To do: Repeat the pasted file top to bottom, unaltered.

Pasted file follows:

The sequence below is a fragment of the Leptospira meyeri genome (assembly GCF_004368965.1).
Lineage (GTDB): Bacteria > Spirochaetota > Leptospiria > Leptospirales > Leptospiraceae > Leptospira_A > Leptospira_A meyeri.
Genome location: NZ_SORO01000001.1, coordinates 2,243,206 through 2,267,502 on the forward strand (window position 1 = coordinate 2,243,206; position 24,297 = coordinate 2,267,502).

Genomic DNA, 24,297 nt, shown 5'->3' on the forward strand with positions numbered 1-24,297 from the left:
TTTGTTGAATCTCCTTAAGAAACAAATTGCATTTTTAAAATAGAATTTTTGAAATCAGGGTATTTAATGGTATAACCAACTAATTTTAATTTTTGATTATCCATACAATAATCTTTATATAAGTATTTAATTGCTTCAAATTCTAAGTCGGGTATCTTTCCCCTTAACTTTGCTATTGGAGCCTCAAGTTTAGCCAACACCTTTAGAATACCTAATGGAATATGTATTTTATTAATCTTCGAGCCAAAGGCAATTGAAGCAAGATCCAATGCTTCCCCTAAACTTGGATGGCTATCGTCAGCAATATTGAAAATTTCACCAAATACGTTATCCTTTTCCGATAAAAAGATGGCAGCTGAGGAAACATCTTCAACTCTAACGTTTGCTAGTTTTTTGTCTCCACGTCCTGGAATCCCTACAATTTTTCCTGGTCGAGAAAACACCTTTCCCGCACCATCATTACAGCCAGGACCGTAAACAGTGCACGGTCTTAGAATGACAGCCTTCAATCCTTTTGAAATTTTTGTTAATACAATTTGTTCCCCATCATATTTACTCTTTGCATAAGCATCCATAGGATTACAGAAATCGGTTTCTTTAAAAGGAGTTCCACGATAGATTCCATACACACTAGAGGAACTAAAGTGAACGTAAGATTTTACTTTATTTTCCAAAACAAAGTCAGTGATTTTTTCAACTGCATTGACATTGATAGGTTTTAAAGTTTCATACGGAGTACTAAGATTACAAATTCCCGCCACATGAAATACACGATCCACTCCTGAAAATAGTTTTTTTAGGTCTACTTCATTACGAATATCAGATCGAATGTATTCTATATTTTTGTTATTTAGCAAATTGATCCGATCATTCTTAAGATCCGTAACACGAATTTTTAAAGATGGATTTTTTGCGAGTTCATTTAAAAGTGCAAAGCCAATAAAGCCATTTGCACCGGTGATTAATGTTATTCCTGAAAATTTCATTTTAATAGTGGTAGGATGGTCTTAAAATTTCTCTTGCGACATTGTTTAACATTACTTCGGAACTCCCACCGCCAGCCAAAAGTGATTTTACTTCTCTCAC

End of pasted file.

The sequence below is a fragment of the Leptospira meyeri genome (assembly GCF_004368965.1).
Lineage (GTDB): Bacteria > Spirochaetota > Leptospiria > Leptospirales > Leptospiraceae > Leptospira_A > Leptospira_A meyeri.
Genome location: NZ_SORO01000001.1, coordinates 2,243,206 through 2,267,502 on the forward strand (window position 1 = coordinate 2,243,206; position 24,297 = coordinate 2,267,502).

Genomic DNA, 24,297 nt, shown 5'->3' on the forward strand with positions numbered 1-24,297 from the left:
TTTGTTGAATCTCCTTAAGAAACAAATTGCATTTTTAAAATAGAATTTTTGAAATCAGGGTATTTAATGGTATAACCAACTAATTTTAATTTTTGATTATCCATACAATAATCTTTATATAAGTATTTAATTGCTTCAAATTCTAAGTCGGGTATCTTTCCCCTTAACTTTGCTATTGGAGCCTCAAGTTTAGCCAACACCTTTAGAATACCTAATGGAATATGTATTTTATTAATCTTCGAGCCAAAGGCAATTGAAGCAAGATCCAATGCTTCCCCTAAACTTGGATGGCTATCGTCAGCAATATTGAAAATTTCACCAAATACGTTATCCTTTTCCGATAAAAAGATGGCAGCTGAGGAAACATCTTCAACTCTAACGTTTGCTAGTTTTTTGTCTCCACGTCCTGGAATCCCTACAATTTTTCCTGGTCGAGAAAACACCTTTCCCGCACCATCATTACAGCCAGGACCGTAAACAGTGCACGGTCTTAGAATGACAGCCTTCAATCCTTTTGAAATTTTTGTTAATACAATTTGTTCCCCATCATATTTACTCTTTGCATAAGCATCCATAGGATTACAGAAATCGGTTTCTTTAAAAGGAGTTCCACGATAGATTCCATACACACTAGAGGAACTAAAGTGAACGTAAGATTTTACTTTATTTTCCAAAACAAAGTCAGTGATTTTTTCAACTGCATTGACATTGATAGGTTTTAAAGTTTCATACGGAGTACTAAGATTACAAATTCCCGCCACATGAAATACACGATCCACTCCTGAAAATAGTTTTTTTAGGTCTACTTCATTACGAATATCAGATCGAATGTATTCTATATTTTTGTTATTTAGCAAATTGATCCGATCATTCTTAAGATCCGTAACACGAATTTTTAAAGATGGATTTTTTGCGAGTTCATTTAAAAGTGCAAAGCCAATAAAGCCATTTGCACCGGTGATTAATGTTATTCCTGAAAATTTCATTTTAATAGTGGTAGGATGGTCTTAAAATTTCTCTTGCGACATTGTTTAACATTACTTCGGAACTCCCACCGCCAGCCAAAAGTGATTTTACTTCTCTCAC